A Fork in the Road

Christmas is, by some distance, the most significant holiday in the world (at least in the West).


It’s startling just how all-encompassing it is—school, economics, business, entertainment, travel, families, and church all revolve around it and submit to it. And yet, the birth of Jesus of Nazareth is only briefly covered by two of the Gospel writers and goes unmentioned by the rest of the New Testament authors. In Mark, Jesus appears out of nowhere, as it were, proclaiming that the Kingdom of God has arrived and getting down to eternal business. In the Gospel of John, his origins are listed as before the world existed, and what he said during his brief life is the primary sign that he’s not your everyday male Jew.

Matthew, on the other hand, takes more time to consider Jesus’ birth, and one of the ways he does it is to reflect upon humanity’s response to it, especially the response of Gentiles.

It’s an odd way to introduce the Son of God to the world. Gentiles from the East embark on a desperately long journey to find the King of the Jews who has been born. How do they know about him in the first place? Well, some sort of celestial revelation. Magi were likely astrologers, but they were also known for dabbling in the dark arts and even interpreting dreams. We’re not exactly sure about all of their culture. At the very least, these men were interested in the stars.

Here were Gentiles who, presumably, had little or no access to the Hebrew scriptures—only a star and legends. And with that in hand, they take a very long journey to find this baby in order to give him expensive gifts. Months on the road in order to see a baby—a quest for a divine encounter, a revelation. I wonder if they really knew what they were after. We certainly do.

When they arrive at the place where Jesus is, they are overjoyed. The tone is one of wild enthusiasm; exceedingly great happiness and joy that they have found this child.

Does any of this strike you as odd? Here were astrologers/magicians who travel ages to see a Jewish king, and when they get there, their joy is uncontainable. And yet his own people, Israel, will virtually ignore his arrival, and even ultimately kill him. The most unlikely people—Gentiles, sinners—on the most unlikely of journeys, in order to worship a Jewish baby. And they couldn’t possibly have known that he is the Son of God, only that he is special. All the while, his own people quietly ignore him.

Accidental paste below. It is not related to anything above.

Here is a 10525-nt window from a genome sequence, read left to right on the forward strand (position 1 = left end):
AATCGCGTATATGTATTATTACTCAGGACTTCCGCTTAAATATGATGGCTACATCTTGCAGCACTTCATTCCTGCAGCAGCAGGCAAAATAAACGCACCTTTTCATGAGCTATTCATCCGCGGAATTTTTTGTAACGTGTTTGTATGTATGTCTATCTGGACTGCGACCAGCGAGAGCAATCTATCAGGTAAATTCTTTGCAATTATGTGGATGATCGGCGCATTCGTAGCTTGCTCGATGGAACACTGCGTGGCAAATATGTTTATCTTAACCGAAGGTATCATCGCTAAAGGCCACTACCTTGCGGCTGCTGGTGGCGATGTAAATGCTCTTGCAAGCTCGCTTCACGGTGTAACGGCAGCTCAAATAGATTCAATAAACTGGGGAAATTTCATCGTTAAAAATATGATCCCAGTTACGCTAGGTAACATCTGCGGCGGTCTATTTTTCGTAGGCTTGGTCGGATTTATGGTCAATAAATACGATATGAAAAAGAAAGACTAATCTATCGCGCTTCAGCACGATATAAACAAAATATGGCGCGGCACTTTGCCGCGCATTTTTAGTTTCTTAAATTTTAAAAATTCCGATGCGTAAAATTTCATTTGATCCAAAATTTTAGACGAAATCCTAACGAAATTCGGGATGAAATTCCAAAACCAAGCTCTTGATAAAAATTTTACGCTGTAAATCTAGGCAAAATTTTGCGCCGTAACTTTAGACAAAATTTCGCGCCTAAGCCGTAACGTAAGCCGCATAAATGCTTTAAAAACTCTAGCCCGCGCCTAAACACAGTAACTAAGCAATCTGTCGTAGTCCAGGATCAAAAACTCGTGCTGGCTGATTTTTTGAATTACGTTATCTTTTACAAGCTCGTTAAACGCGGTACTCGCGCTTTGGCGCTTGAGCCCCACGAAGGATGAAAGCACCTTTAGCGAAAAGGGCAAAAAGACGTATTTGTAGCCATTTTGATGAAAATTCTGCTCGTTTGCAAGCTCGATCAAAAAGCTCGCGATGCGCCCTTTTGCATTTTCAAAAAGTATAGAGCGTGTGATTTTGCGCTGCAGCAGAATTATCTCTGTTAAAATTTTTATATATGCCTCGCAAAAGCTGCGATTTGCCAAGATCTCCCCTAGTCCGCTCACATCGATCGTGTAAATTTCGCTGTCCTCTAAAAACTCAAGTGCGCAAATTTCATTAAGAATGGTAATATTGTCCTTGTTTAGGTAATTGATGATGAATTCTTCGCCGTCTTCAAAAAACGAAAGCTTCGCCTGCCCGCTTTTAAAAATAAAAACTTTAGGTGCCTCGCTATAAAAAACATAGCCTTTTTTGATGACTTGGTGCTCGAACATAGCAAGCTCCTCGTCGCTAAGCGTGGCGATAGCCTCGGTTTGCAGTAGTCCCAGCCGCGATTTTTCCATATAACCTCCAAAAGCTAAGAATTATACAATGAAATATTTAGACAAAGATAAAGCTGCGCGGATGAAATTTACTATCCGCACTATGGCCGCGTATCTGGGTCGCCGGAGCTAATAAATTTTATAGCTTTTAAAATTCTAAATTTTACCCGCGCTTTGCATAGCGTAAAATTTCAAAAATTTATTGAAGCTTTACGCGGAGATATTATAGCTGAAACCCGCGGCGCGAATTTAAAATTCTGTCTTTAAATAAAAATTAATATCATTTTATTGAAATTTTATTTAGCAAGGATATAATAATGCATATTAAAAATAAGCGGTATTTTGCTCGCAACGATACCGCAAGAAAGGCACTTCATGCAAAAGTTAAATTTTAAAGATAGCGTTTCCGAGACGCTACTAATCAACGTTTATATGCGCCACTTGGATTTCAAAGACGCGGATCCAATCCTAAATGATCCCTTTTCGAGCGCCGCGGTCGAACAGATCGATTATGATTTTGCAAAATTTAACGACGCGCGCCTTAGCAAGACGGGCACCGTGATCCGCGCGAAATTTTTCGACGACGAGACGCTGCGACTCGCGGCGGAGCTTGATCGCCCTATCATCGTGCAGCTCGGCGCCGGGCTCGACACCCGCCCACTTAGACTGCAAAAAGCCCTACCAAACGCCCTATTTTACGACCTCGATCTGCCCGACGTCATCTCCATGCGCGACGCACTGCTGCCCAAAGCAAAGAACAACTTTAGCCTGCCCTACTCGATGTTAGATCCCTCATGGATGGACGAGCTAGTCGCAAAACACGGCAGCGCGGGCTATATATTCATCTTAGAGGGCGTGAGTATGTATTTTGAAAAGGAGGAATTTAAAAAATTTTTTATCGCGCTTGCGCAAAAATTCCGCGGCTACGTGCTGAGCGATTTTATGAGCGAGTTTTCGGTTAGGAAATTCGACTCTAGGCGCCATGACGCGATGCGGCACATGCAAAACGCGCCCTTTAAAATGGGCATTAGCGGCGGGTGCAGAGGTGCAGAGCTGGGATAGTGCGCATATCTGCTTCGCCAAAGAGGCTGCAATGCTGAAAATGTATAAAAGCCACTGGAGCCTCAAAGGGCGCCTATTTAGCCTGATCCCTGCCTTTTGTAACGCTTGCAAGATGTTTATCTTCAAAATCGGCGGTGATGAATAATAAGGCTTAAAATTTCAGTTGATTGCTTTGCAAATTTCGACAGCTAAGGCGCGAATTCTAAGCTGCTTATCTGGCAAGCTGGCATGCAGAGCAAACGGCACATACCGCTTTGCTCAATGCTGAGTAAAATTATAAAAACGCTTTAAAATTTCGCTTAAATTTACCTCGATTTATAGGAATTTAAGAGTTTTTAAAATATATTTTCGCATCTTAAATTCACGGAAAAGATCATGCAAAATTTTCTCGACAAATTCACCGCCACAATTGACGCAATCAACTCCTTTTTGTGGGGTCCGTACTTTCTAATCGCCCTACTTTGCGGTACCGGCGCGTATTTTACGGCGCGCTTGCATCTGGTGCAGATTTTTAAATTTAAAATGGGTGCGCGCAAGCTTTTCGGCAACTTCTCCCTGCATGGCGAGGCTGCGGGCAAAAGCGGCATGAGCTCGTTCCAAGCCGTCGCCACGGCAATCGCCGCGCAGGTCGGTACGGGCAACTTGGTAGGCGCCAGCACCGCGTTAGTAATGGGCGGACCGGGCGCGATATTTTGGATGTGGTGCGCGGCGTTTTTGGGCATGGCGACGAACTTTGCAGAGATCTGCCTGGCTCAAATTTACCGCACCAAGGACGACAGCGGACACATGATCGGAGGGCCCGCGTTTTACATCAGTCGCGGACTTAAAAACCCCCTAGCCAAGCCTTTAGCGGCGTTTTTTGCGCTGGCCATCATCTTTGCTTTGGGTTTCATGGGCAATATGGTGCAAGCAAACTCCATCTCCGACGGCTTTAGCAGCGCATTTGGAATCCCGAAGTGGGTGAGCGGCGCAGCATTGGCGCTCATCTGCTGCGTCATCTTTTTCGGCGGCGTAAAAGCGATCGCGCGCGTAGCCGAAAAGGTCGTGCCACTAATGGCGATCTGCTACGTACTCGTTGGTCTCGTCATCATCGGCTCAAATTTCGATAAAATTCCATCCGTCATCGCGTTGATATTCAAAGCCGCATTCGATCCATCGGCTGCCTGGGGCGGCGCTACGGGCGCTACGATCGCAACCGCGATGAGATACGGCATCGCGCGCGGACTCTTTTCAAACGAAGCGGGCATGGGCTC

Matthew also introduces us to another character in this story—Herod. Herod is one of history’s great villains. He is paranoid beyond what we could imagine today. This is a guy who suspects his sons’ jealousy of his throne so he kills three of them. He even executes his wife. He murders most of his friends, and it was said in Herod’s day that it was better to be his sow than his son.

When the Magi tell Herod about their quest, Matthew says that, “ …he was disturbed, and all Jerusalem with him.” When Herod is nervous, everybody gets nervous. Herod’s response puts an accent on one of the key points Matthew is trying to make. This isn’t a quaint story of an ancient baby shower. It’s a declaration, right from the start, that the king who lives in the palace and sits on the throne and has all the money and all the power is nothing compared to this lowly, stable-born peasant. Jesus is the real King. Joy is found in the most unlikely of places, isn’t it?

So, on the one side, we have the Magi who are distant, unlikely worshippers on a passionate quest to find the King. When they find him, he brings unspeakable joy. On the other side, we have Herod, much closer to home, for whom the arrival of Jesus means great fear. Joy for some, fear for others.

Why is it that this baby—this man—is a source of eternal joy for some and pure anger and fear for others?

The apostle Paul talks about this opposition in 2 Corinthians 2:14-16 (NIV):

But thanks be to God, who always leads us as captives in Christ’s triumphal procession and uses us to spread the aroma of the knowledge of him everywhere. For we are to God the pleasing aroma of Christ among those who are being saved and those who are perishing. To the one we are an aroma that brings death; to the other, an aroma that brings life.

How could it be that as we spread the news of Christ to the world, it is joyful for some and fear and death to others? Well, the difference is simply where you’re standing.

To governments, school boards, and university faculties, Jesus is a threat—a cause for great fear. Why? Well, he claims to be the one in charge, the King. He claims to be the source of truth, not the research professor. He claims to be life itself. No other power structure can give that.

But to the one who takes the long journey toward Jesus; to the one who follows the strange, mysterious signals God gives that point toward his Son, there is wild, exceedingly great joy. The story of the Magi doesn’t seem logical to us. The joy wasn’t one of riches, or luxury, or convenience. It was unlikely and unexpected. Even now it doesn’t seem sensible that modern people could be 2,000 years removed from a baby in a manger and claim that that baby is the source of eternal joy. Yet, this is precisely the claim of the Christian faith, and the evidence of millions around the world and through the ages is undeniable.

I suppose one question, perhaps the question, for us is, with whom do you most closely identify, the Magi or Herod? If Christmas were simply a manger, a virgin, straw, a village, and the Son of God in flesh, would that be enough to stir wild, overflowing joy in your heart? By contrast, if Christmas is simply God come to look you in the eye as King, is that just a bit too uncomfortable, like Herod? Christmas is far from sentimental; it’s a fork in the road. Which one will you take?


— Jason Curtis, Campus Pastor
Grace Church Downtown